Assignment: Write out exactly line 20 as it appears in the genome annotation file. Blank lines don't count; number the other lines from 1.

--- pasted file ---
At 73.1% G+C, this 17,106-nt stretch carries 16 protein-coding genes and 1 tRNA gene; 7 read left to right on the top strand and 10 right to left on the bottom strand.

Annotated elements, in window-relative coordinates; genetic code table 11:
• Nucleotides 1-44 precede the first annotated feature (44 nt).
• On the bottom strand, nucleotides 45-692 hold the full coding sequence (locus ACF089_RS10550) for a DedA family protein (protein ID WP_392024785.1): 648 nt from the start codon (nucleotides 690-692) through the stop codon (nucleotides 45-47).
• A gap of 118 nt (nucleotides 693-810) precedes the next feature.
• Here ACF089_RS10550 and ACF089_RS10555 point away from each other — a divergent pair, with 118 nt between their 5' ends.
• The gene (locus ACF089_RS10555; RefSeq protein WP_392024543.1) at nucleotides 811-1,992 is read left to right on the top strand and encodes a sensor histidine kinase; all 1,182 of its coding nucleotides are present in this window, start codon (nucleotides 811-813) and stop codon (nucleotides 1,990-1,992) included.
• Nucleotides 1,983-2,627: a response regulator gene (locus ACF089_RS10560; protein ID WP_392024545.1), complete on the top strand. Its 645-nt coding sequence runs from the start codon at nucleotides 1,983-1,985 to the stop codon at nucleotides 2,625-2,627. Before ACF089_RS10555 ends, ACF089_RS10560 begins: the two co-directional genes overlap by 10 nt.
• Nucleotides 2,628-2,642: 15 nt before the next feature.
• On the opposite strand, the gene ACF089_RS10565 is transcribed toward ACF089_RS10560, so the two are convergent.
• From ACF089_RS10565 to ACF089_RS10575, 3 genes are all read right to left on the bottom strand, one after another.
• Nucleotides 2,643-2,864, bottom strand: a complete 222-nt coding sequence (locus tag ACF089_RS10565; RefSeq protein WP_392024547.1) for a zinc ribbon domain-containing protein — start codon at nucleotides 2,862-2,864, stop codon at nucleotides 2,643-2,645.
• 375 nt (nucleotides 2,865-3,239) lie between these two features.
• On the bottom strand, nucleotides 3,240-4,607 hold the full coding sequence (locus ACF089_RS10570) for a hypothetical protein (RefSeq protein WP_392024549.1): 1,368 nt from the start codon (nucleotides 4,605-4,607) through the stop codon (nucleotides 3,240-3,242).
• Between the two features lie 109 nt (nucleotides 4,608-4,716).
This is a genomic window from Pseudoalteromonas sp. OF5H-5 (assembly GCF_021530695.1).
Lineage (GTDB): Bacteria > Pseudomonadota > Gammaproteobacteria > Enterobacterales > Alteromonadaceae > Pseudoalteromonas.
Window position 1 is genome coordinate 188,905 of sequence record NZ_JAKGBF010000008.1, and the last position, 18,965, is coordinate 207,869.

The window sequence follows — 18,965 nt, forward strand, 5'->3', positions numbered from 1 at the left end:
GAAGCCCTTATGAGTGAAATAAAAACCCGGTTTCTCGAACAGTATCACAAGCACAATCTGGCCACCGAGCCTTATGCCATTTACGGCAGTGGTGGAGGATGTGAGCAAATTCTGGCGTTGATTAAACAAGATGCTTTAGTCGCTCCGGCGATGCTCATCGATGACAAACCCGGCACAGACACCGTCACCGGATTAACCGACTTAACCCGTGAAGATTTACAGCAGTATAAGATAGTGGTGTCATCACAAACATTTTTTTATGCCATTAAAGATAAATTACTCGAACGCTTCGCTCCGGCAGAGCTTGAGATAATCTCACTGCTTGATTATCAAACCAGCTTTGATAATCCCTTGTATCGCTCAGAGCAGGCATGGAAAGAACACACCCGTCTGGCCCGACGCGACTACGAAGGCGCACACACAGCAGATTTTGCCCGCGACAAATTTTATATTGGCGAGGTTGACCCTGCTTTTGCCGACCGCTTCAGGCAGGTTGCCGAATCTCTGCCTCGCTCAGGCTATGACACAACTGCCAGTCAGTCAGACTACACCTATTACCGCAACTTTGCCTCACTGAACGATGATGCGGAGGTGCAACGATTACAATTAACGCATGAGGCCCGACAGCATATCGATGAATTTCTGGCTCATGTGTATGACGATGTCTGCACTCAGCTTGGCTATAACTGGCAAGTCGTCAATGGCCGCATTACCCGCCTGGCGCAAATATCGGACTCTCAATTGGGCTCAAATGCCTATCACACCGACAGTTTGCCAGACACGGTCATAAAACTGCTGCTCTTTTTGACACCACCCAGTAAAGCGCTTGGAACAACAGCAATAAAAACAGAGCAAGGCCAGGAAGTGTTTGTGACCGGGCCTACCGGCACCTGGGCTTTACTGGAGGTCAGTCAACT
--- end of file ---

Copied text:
GAAGCCCTTATGAGTGAAATAAAAACCCGGTTTCTCGAACAGTATCACAAGCACAATCTGGCCACCGAGCCTTATGCCATTTACGGCAGTGGTGGAGGATGTGAGCAAATTCTGGCGTTGATTAAACAAGATGCTTTAGTCGCTCCGGCGATGCTCATCGATGACAAACCCGGCACAGACACCGTCACCGGATTAACCGACTTAACCCGTGAAGATTTACAGCAGTATAAGATAGTGGTGTCATCACAAACATTTTTTTATGCCATTAAAGATAAATTACTCGAACGCTTCGCTCCGGCAGAGCTTGAGATAATCTCACTGCTTGATTATCAAACCAGCTTTGATAATCCCTTGTATCGCTCAGAGCAGGCATGGAAAGAACACACCCGTCTGGCCCGACGCGACTACGAAGGCGCACACACAGCAGATTTTGCCCGCGACAAATTTTATATTGGCGAGGTTGACCCTGCTTTTGCCGACCGCTTCAGGCAGGTTGCCGAATCTCTGCCTCGCTCAGGCTATGACACAACTGCCAGTCAGTCAGACTACACCTATTACCGCAACTTTGCCTCACTGAACGATGATGCGGAGGTGCAACGATTACAATTAACGCATGAGGCCCGACAGCATATCGATGAATTTCTGGCTCATGTGTATGACGATGTCTGCACTCAGCTTGGCTATAACTGGCAAGTCGTCAATGGCCGCATTACCCGCCTGGCGCAAATATCGGACTCTCAATTGGGCTCAAATGCCTATCACACCGACAGTTTGCCAGACACGGTCATAAAACTGCTGCTCTTTTTGACACCACCCAGTAAAGCGCTTGGAACAACAGCAATAAAAACAGAGCAAGGCCAGGAAGTGTTTGTGACCGGGCCTACCGGCACCTGGGCTTTACTGGAGGTCAGTCAACT